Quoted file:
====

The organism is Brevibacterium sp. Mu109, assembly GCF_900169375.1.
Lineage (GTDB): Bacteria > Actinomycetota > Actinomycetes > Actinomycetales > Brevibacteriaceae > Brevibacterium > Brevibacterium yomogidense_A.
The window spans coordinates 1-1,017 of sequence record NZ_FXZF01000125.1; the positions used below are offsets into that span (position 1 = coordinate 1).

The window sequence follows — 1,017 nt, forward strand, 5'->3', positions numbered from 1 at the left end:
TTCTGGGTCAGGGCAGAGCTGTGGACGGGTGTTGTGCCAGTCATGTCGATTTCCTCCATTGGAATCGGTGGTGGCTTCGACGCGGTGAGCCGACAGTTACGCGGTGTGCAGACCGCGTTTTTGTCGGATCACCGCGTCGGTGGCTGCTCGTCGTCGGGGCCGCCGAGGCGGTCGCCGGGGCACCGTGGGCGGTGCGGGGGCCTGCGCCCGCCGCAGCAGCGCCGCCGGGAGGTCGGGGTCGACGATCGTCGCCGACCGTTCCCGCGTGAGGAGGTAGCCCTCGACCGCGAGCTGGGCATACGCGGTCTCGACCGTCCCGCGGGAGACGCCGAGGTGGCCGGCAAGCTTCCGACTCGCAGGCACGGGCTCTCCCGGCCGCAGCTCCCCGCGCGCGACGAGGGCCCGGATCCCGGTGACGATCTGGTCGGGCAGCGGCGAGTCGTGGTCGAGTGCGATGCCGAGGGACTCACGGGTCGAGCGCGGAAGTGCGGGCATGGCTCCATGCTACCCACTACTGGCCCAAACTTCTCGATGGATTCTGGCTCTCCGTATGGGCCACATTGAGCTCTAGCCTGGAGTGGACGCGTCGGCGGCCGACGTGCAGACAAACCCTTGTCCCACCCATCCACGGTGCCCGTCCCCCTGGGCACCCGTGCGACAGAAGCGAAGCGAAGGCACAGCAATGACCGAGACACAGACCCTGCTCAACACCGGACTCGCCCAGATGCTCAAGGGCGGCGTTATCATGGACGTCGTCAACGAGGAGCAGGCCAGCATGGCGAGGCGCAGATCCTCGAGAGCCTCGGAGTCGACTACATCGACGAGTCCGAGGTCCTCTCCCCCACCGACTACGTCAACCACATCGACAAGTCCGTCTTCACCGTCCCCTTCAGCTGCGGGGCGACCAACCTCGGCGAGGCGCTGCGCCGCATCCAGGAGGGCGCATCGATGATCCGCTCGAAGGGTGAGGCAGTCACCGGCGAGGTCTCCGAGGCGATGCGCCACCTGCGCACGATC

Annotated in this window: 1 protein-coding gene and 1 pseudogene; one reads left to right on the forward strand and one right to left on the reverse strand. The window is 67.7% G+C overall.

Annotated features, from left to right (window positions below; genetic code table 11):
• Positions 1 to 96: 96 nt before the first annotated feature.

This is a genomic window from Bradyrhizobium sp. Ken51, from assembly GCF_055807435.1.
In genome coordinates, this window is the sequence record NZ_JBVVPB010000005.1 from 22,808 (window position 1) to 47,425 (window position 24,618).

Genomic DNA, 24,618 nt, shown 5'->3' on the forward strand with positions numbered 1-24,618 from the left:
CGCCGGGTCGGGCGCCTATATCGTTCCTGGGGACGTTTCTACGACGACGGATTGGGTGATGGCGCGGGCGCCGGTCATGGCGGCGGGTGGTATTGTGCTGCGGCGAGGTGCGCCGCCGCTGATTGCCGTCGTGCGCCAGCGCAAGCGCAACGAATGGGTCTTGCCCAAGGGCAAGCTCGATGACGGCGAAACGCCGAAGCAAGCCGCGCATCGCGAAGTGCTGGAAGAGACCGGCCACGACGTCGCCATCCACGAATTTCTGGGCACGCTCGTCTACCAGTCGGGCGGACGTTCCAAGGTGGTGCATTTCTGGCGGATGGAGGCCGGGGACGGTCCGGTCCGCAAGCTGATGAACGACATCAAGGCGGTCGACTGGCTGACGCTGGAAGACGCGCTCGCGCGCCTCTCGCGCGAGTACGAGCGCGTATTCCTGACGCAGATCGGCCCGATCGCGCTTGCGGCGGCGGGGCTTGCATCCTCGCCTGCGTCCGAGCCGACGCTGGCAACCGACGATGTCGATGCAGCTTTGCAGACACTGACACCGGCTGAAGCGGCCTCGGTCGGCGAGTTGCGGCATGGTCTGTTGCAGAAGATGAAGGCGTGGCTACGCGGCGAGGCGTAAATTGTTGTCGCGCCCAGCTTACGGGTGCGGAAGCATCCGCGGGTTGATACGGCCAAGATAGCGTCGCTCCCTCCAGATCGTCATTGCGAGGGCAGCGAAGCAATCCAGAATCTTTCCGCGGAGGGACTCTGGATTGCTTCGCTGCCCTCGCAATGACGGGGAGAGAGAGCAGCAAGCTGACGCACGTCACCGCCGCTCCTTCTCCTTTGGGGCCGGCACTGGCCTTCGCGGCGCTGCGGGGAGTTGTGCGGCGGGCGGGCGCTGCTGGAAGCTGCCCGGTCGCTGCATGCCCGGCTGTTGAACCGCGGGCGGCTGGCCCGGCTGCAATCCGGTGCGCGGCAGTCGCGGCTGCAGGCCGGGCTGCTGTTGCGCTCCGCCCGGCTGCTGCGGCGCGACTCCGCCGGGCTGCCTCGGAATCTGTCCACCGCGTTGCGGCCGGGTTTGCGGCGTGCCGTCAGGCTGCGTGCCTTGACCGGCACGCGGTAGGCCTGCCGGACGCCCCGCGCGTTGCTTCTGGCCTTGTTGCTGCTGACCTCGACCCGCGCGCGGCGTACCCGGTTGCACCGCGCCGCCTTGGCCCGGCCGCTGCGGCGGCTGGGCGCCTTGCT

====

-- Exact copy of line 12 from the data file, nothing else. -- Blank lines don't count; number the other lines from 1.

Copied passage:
CGCCGGGTCGGGCGCCTATATCGTTCCTGGGGACGTTTCTACGACGACGGATTGGGTGATGGCGCGGGCGCCGGTCATGGCGGCGGGTGGTATTGTGCTGCGGCGAGGTGCGCCGCCGCTGATTGCCGTCGTGCGCCAGCGCAAGCGCAACGAATGGGTCTTGCCCAAGGGCAAGCTCGATGACGGCGAAACGCCGAAGCAAGCCGCGCATCGCGAAGTGCTGGAAGAGACCGGCCACGACGTCGCCATCCACGAATTTCTGGGCACGCTCGTCTACCAGTCGGGCGGACGTTCCAAGGTGGTGCATTTCTGGCGGATGGAGGCCGGGGACGGTCCGGTCCGCAAGCTGATGAACGACATCAAGGCGGTCGACTGGCTGACGCTGGAAGACGCGCTCGCGCGCCTCTCGCGCGAGTACGAGCGCGTATTCCTGACGCAGATCGGCCCGATCGCGCTTGCGGCGGCGGGGCTTGCATCCTCGCCTGCGTCCGAGCCGACGCTGGCAACCGACGATGTCGATGCAGCTTTGCAGACACTGACACCGGCTGAAGCGGCCTCGGTCGGCGAGTTGCGGCATGGTCTGTTGCAGAAGATGAAGGCGTGGCTACGCGGCGAGGCGTAAATTGTTGTCGCGCCCAGCTTACGGGTGCGGAAGCATCCGCGGGTTGATACGGCCAAGATAGCGTCGCTCCCTCCAGATCGTCATTGCGAGGGCAGCGAAGCAATCCAGAATCTTTCCGCGGAGGGACTCTGGATTGCTTCGCTGCCCTCGCAATGACGGGGAGAGAGAGCAGCAAGCTGACGCACGTCACCGCCGCTCCTTCTCCTTTGGGGCCGGCACTGGCCTTCGCGGCGCTGCGGGGAGTTGTGCGGCGGGCGGGCGCTGCTGGAAGCTGCCCGGTCGCTGCATGCCCGGCTGTTGAACCGCGGGCGGCTGGCCCGGCTGCAATCCGGTGCGCGGCAGTCGCGGCTGCAGGCCGGGCTGCTGTTGCGCTCCGCCCGGCTGCTGCGGCGCGACTCCGCCGGGCTGCCTCGGAATCTGTCCACCGCGTTGCGGCCGGGTTTGCGGCGTGCCGTCAGGCTGCGTGCCTTGACCGGCACGCGGTAGGCCTGCCGGACGCCCCGCGCGTTGCTTCTGGCCTTGTTGCTGCTGACCTCGACCCGCGCGCGGCGTACCCGGTTGCACCGCGCCGCCTTGGCCCGGCCGCTGCGGCGGCTGGGCGCCTTGCT